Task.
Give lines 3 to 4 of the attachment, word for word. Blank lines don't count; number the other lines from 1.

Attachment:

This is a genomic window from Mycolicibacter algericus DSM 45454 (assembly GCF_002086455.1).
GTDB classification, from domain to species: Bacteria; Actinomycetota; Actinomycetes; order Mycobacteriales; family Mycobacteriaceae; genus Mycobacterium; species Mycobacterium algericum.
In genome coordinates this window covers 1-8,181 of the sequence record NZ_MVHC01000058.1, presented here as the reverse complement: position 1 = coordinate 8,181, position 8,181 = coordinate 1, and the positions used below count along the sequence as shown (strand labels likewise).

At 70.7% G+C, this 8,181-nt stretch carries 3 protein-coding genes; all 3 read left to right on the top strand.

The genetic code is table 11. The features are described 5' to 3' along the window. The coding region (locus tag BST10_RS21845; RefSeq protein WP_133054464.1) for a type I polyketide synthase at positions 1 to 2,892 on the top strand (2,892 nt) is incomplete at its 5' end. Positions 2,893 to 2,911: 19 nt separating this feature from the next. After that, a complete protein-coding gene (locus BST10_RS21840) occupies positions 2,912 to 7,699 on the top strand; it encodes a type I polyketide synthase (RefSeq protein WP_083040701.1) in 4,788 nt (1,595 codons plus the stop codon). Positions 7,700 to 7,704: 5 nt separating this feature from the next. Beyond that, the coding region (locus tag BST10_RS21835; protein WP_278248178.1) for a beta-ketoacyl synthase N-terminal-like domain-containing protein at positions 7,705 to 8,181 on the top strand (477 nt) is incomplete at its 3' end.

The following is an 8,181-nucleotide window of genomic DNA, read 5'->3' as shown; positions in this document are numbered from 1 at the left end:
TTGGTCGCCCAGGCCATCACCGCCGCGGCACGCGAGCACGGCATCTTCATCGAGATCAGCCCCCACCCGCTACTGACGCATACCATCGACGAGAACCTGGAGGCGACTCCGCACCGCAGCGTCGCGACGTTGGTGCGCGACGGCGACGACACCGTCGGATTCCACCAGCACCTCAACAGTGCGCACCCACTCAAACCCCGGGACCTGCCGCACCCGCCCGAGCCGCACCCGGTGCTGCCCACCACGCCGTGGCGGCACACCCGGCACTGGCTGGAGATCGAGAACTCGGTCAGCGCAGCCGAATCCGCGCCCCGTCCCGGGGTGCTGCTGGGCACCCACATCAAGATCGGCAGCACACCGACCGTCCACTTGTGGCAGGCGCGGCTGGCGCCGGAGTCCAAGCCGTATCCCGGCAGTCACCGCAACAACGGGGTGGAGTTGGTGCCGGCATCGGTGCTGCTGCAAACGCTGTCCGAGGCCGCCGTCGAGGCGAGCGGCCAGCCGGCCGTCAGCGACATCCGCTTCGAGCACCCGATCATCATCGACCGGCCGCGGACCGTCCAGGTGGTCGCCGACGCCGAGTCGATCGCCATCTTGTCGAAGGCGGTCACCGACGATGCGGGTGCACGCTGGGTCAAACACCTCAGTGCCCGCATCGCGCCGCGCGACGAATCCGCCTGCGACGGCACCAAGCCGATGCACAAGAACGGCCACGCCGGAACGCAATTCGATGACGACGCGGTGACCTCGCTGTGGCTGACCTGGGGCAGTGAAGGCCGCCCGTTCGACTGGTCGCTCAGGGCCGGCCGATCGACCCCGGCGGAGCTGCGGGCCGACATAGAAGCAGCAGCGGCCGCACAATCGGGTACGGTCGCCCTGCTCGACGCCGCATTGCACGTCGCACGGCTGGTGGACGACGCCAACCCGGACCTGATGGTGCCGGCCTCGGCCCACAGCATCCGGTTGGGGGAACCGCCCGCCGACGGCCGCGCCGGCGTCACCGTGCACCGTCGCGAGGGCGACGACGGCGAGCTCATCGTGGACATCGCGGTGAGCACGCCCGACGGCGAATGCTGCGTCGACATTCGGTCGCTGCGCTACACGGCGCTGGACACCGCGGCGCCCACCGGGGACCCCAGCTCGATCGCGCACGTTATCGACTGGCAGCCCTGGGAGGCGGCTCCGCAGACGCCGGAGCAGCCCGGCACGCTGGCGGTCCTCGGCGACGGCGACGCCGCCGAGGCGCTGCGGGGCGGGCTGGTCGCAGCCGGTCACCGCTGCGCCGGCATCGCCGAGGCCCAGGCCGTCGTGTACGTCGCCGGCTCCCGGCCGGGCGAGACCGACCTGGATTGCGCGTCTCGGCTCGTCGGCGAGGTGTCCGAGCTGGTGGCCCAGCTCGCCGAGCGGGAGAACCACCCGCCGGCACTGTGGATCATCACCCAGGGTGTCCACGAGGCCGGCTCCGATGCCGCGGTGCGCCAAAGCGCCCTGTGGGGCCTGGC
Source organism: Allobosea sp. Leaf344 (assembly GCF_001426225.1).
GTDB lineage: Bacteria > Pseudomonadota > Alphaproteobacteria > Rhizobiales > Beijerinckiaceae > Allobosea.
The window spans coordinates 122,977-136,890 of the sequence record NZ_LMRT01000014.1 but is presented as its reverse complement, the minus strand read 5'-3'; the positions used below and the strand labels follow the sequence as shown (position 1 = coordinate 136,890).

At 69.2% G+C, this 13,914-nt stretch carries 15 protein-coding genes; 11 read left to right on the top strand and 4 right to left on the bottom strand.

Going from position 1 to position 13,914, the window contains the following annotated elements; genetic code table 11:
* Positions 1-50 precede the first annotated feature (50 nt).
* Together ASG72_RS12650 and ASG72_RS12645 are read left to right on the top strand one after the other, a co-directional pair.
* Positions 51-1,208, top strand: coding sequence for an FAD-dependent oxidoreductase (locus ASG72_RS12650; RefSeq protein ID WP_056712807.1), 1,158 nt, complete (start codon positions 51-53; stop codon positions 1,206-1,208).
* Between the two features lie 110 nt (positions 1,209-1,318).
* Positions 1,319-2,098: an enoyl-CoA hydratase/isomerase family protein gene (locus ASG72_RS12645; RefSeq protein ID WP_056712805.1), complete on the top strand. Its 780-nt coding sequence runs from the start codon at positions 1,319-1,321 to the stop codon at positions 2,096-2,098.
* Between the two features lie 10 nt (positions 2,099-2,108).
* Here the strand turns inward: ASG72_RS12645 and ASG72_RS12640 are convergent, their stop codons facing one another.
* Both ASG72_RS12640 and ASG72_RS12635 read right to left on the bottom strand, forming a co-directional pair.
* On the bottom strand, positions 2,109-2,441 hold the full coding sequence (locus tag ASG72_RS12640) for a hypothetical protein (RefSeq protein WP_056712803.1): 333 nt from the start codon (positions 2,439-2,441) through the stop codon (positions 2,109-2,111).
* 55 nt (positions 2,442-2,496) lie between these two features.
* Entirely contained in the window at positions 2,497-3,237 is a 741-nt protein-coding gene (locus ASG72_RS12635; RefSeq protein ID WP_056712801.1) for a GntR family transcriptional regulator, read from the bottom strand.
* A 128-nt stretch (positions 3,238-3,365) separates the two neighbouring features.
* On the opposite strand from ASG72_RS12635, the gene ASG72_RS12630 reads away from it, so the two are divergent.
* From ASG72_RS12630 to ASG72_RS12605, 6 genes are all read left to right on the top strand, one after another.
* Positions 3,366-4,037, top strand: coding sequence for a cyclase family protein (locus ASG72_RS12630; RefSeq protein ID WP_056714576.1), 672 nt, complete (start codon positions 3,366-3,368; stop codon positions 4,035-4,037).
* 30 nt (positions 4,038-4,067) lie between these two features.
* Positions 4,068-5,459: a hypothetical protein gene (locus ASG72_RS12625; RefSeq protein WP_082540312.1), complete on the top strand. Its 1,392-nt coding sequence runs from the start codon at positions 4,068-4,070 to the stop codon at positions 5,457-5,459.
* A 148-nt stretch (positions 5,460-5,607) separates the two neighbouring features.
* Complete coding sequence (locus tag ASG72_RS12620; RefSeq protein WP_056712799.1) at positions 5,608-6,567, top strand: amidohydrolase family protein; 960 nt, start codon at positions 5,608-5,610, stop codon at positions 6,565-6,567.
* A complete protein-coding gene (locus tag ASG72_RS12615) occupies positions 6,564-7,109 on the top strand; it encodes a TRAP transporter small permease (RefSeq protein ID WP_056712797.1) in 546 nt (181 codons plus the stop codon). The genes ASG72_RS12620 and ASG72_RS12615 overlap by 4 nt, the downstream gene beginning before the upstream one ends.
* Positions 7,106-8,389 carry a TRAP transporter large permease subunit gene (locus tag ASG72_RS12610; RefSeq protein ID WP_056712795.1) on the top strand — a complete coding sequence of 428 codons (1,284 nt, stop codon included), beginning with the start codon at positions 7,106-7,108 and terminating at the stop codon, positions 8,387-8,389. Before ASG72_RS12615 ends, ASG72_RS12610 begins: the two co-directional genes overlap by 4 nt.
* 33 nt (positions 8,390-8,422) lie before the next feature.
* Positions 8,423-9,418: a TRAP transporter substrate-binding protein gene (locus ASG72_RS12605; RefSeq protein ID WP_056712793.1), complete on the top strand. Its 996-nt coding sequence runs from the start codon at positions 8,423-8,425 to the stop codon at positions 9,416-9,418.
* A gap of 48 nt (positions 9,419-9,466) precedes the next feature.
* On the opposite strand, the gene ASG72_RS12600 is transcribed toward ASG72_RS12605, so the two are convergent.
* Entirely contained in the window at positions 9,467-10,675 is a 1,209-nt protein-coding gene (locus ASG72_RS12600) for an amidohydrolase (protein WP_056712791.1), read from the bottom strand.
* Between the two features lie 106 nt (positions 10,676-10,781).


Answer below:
In genome coordinates this window covers 1-8,181 of the sequence record NZ_MVHC01000058.1, presented here as the reverse complement: position 1 = coordinate 8,181, position 8,181 = coordinate 1, and the positions used below count along the sequence as shown (strand labels likewise).

At 70.7% G+C, this 8,181-nt stretch carries 3 protein-coding genes; all 3 read left to right on the top strand.